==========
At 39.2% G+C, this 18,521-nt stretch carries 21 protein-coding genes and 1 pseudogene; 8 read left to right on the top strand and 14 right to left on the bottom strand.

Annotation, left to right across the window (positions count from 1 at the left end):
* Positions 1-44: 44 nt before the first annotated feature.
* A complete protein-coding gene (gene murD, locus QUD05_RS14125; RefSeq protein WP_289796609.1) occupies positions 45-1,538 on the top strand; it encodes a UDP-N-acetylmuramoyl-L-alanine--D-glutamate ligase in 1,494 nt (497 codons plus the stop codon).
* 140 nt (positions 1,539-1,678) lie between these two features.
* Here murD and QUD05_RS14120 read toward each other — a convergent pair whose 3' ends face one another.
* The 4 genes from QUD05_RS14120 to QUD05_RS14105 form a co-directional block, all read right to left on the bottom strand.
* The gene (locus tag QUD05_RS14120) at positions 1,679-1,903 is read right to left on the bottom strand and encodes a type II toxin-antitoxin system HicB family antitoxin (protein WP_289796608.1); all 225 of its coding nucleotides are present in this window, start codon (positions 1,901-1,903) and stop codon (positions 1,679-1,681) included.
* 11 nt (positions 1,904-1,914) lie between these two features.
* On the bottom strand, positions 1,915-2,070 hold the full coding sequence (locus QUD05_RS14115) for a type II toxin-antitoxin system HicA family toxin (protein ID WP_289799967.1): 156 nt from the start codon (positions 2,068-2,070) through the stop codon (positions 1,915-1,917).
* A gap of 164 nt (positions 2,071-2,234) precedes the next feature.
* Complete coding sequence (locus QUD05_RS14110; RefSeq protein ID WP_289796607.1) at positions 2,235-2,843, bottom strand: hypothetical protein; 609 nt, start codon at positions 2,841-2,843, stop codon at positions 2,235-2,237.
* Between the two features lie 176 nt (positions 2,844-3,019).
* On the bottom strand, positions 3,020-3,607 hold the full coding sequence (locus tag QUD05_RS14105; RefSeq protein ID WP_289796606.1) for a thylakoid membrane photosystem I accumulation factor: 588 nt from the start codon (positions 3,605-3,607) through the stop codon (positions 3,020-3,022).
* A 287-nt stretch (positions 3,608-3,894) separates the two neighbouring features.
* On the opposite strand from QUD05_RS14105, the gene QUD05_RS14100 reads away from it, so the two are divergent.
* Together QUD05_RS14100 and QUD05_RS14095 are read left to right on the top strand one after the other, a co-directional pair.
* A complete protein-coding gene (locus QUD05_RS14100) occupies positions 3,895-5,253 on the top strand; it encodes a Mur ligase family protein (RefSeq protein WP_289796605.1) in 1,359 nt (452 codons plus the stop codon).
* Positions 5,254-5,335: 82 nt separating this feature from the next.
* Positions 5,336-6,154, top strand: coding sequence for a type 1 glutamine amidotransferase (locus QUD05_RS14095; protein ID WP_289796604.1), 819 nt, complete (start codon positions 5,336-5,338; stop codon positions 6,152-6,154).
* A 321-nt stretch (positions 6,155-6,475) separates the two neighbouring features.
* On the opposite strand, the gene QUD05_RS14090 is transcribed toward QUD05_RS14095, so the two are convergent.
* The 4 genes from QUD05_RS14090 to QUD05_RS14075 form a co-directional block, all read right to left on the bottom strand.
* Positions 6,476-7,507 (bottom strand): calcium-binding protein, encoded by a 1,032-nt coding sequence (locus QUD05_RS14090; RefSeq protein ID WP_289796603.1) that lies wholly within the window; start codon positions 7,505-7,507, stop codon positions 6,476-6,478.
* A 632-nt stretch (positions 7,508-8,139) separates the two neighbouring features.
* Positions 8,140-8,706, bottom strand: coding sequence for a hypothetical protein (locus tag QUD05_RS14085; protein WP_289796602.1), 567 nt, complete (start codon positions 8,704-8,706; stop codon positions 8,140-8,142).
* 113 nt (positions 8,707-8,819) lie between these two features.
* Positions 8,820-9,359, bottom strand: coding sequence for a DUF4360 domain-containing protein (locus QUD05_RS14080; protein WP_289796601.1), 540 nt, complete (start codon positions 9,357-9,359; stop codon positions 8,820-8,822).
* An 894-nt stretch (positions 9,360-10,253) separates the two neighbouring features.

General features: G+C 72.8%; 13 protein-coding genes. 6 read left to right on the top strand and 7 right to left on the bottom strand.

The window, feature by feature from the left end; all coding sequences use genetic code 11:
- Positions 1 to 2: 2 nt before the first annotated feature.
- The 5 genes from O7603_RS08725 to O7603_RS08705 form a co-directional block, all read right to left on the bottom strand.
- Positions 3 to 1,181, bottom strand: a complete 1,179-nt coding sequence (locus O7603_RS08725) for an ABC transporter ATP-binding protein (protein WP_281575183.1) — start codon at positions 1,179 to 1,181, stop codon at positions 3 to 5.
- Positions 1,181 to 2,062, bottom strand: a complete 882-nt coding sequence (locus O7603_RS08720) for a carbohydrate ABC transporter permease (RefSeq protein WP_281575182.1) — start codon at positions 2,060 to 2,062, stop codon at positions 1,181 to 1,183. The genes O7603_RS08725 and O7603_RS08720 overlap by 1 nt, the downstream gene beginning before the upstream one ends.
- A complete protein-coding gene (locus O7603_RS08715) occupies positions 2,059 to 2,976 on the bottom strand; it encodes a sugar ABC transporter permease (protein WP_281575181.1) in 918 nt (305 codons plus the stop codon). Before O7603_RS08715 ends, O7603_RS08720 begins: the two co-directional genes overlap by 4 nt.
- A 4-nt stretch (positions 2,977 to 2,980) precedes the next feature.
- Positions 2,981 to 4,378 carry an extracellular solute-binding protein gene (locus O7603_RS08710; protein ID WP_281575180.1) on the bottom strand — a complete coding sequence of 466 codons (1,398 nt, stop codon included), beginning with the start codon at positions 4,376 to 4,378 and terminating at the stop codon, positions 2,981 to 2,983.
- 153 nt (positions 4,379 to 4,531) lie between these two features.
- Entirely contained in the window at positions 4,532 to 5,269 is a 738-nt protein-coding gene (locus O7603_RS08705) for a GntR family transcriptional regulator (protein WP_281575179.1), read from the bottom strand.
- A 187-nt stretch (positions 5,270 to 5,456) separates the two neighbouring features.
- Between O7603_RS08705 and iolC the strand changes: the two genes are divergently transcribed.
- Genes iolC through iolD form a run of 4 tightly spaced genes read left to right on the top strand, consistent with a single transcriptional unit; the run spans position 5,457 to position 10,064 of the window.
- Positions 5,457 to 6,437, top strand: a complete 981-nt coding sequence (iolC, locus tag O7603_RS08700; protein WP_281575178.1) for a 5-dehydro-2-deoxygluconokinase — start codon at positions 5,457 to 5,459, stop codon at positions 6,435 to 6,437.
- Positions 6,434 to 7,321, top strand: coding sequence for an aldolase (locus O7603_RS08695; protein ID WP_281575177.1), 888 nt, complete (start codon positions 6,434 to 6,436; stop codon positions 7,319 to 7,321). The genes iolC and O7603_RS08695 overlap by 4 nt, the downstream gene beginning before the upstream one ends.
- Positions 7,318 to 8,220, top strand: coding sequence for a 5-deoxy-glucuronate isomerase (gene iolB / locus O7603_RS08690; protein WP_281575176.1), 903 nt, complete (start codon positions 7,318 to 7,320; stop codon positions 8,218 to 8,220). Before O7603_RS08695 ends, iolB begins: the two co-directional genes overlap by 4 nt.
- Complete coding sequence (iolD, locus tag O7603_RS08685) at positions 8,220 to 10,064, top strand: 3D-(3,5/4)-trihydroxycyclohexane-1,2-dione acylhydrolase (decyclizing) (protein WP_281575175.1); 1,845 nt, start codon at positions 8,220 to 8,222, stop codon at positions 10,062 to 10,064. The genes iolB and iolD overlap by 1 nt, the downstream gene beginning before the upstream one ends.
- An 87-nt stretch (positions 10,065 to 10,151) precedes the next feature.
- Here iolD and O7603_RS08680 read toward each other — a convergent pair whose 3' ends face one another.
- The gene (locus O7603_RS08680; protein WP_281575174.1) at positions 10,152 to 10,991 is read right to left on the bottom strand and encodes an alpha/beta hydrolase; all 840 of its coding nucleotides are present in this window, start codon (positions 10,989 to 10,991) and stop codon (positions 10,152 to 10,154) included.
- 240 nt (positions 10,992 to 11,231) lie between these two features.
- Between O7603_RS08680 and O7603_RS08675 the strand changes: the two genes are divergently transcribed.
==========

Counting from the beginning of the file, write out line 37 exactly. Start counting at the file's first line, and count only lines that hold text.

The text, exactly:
- A 4-nt stretch (positions 2,977 to 2,980) precedes the next feature.